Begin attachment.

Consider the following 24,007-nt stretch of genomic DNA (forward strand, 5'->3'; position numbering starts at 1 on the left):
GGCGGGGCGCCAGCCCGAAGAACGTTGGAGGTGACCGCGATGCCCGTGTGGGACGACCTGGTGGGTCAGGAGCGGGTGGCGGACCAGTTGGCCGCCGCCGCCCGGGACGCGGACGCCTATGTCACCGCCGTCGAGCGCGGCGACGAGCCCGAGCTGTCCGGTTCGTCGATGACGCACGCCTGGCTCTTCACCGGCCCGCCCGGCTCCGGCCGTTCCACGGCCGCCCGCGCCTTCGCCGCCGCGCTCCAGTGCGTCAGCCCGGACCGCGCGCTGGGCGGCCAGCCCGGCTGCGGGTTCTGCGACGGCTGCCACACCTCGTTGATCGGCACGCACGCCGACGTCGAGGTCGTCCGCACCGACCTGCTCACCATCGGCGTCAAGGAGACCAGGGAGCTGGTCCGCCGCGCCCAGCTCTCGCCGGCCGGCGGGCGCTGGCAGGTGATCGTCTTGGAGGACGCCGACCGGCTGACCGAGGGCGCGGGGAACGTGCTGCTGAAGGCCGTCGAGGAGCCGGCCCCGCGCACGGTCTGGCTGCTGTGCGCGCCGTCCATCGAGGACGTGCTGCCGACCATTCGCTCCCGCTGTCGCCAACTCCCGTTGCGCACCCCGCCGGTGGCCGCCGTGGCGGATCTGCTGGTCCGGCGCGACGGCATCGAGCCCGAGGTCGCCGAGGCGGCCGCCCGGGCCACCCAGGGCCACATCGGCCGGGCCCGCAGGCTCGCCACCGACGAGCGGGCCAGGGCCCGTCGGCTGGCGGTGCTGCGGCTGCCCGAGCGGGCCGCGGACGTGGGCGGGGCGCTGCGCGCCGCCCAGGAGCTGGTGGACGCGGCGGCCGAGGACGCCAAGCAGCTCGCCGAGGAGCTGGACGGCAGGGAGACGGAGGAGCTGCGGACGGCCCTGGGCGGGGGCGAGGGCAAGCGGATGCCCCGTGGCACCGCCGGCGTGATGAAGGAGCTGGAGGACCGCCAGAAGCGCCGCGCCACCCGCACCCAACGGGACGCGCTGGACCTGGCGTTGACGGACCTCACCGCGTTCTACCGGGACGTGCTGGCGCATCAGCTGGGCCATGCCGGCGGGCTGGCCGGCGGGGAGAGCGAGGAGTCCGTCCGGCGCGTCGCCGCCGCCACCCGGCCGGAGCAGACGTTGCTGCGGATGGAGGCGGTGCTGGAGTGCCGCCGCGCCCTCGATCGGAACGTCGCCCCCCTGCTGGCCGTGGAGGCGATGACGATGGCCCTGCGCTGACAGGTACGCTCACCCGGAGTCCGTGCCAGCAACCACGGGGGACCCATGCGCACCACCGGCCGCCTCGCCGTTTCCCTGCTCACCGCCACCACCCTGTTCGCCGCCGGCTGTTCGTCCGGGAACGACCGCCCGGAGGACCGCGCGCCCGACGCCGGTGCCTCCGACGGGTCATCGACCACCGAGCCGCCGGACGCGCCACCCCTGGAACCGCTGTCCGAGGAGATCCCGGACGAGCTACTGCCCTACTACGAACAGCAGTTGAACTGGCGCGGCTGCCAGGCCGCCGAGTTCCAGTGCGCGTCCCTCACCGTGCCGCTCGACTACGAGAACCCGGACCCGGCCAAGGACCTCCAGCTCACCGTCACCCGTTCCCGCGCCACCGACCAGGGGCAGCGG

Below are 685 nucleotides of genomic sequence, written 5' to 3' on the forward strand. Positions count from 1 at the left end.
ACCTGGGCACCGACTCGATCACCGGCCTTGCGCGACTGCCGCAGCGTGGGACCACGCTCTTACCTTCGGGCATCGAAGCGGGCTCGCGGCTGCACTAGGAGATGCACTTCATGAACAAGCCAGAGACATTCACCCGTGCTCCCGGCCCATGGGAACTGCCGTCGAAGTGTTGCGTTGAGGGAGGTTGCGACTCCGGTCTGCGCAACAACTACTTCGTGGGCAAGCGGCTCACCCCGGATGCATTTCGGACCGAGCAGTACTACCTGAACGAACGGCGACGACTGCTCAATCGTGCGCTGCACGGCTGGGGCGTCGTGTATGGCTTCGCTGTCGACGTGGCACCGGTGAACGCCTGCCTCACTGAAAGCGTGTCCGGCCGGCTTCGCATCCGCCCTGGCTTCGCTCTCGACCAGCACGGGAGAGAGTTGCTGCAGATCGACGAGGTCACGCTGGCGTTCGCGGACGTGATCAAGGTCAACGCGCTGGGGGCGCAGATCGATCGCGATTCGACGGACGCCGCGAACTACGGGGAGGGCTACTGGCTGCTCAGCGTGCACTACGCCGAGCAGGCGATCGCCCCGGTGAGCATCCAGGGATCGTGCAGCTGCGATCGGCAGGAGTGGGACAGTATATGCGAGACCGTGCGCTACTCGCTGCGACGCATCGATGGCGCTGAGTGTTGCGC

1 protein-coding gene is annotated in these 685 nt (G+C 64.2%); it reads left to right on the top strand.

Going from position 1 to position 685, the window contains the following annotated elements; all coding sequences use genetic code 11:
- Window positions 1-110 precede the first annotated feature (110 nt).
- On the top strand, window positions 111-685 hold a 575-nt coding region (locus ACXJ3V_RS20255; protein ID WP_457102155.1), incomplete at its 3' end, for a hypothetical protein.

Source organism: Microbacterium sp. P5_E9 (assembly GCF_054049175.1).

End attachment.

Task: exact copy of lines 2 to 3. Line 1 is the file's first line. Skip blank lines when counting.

GGCGGGGCGCCAGCCCGAAGAACGTTGGAGGTGACCGCGATGCCCGTGTGGGACGACCTGGTGGGTCAGGAGCGGGTGGCGGACCAGTTGGCCGCCGCCGCCCGGGACGCGGACGCCTATGTCACCGCCGTCGAGCGCGGCGACGAGCCCGAGCTGTCCGGTTCGTCGATGACGCACGCCTGGCTCTTCACCGGCCCGCCCGGCTCCGGCCGTTCCACGGCCGCCCGCGCCTTCGCCGCCGCGCTCCAGTGCGTCAGCCCGGACCGCGCGCTGGGCGGCCAGCCCGGCTGCGGGTTCTGCGACGGCTGCCACACCTCGTTGATCGGCACGCACGCCGACGTCGAGGTCGTCCGCACCGACCTGCTCACCATCGGCGTCAAGGAGACCAGGGAGCTGGTCCGCCGCGCCCAGCTCTCGCCGGCCGGCGGGCGCTGGCAGGTGATCGTCTTGGAGGACGCCGACCGGCTGACCGAGGGCGCGGGGAACGTGCTGCTGAAGGCCGTCGAGGAGCCGGCCCCGCGCACGGTCTGGCTGCTGTGCGCGCCGTCCATCGAGGACGTGCTGCCGACCATTCGCTCCCGCTGTCGCCAACTCCCGTTGCGCACCCCGCCGGTGGCCGCCGTGGCGGATCTGCTGGTCCGGCGCGACGGCATCGAGCCCGAGGTCGCCGAGGCGGCCGCCCGGGCCACCCAGGGCCACATCGGCCGGGCCCGCAGGCTCGCCACCGACGAGCGGGCCAGGGCCCGTCGGCTGGCGGTGCTGCGGCTGCCCGAGCGGGCCGCGGACGTGGGCGGGGCGCTGCGCGCCGCCCAGGAGCTGGTGGACGCGGCGGCCGAGGACGCCAAGCAGCTCGCCGAGGAGCTGGACGGCAGGGAGACGGAGGAGCTGCGGACGGCCCTGGGCGGGGGCGAGGGCAAGCGGATGCCCCGTGGCACCGCCGGCGTGATGAAGGAGCTGGAGGACCGCCAGAAGCGCCGCGCCACCCGCACCCAACGGGACGCGCTGGACCTGGCGTTGACGGACCTCACCGCGTTCTACCGGGACGTGCTGGCGCATCAGCTGGGCCATGCCGGCGGGCTGGCCGGCGGGGAGAGCGAGGAGTCCGTCCGGCGCGTCGCCGCCGCCACCCGGCCGGAGCAGACGTTGCTGCGGATGGAGGCGGTGCTGGAGTGCCGCCGCGCCCTCGATCGGAACGTCGCCCCCCTGCTGGCCGTGGAGGCGATGACGATGGCCCTGCGCTGACAGGTACGCTCACCCGGAGTCCGTGCCAGCAACCACGGGGGACCCATGCGCACCACCGGCCGCCTCGCCGTTTCCCTGCTCACCGCCACCACCCTGTTCGCCGCCGGCTGTTCGTCCGGGAACGACCGCCCGGAGGACCGCGCGCCCGACGCCGGTGCCTCCGACGGGTCATCGACCACCGAGCCGCCGGACGCGCCACCCCTGGAACCGCTGTCCGAGGAGATCCCGGACGAGCTACTGCCCTACTACGAACAGCAGTTGAACTGGCGCGGCTGCCAGGCCGCCGAGTTCCAGTGCGCGTCCCTCACCGTGCCGCTCGACTACGAGAACCCGGACCCGGCCAAGGACCTCCAGCTCACCGTCACCCGTTCCCGCGCCACCGACCAGGGGCAGCGG

Below are 685 nucleotides of genomic sequence, written 5' to 3' on the forward strand. Positions count from 1 at the left end.